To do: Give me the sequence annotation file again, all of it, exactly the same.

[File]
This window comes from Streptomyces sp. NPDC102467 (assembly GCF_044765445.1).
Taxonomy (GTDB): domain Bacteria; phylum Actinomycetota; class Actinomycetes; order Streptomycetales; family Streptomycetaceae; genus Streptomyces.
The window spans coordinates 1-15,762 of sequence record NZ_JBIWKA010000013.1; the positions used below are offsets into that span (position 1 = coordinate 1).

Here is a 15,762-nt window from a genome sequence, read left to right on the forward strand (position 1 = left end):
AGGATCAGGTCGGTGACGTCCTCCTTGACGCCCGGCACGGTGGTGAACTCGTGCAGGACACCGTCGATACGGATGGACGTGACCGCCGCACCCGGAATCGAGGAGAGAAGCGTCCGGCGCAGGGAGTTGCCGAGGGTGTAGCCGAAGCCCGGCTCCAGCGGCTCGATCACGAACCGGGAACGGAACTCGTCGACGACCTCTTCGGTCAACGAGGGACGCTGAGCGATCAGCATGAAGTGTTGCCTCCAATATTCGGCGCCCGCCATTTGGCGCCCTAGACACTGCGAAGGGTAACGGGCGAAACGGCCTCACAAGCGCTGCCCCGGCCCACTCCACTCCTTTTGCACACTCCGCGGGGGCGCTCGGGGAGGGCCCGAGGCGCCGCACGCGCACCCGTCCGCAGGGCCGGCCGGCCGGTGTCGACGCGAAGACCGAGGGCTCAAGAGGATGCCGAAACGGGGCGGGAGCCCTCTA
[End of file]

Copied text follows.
This window comes from Streptomyces sp. NPDC102467 (assembly GCF_044765445.1).
Taxonomy (GTDB): domain Bacteria; phylum Actinomycetota; class Actinomycetes; order Streptomycetales; family Streptomycetaceae; genus Streptomyces.
The window spans coordinates 1-15,762 of sequence record NZ_JBIWKA010000013.1; the positions used below are offsets into that span (position 1 = coordinate 1).

Here is a 15,762-nt window from a genome sequence, read left to right on the forward strand (position 1 = left end):
AGGATCAGGTCGGTGACGTCCTCCTTGACGCCCGGCACGGTGGTGAACTCGTGCAGGACACCGTCGATACGGATGGACGTGACCGCCGCACCCGGAATCGAGGAGAGAAGCGTCCGGCGCAGGGAGTTGCCGAGGGTGTAGCCGAAGCCCGGCTCCAGCGGCTCGATCACGAACCGGGAACGGAACTCGTCGACGACCTCTTCGGTCAACGAGGGACGCTGAGCGATCAGCATGAAGTGTTGCCTCCAATATTCGGCGCCCGCCATTTGGCGCCCTAGACACTGCGAAGGGTAACGGGCGAAACGGCCTCACAAGCGCTGCCCCGGCCCACTCCACTCCTTTTGCACACTCCGCGGGGGCGCTCGGGGAGGGCCCGAGGCGCCGCACGCGCACCCGTCCGCAGGGCCGGCCGGCCGGTGTCGACGCGAAGACCGAGGGCTCAAGAGGATGCCGAAACGGGGCGGGAGCCCTCTA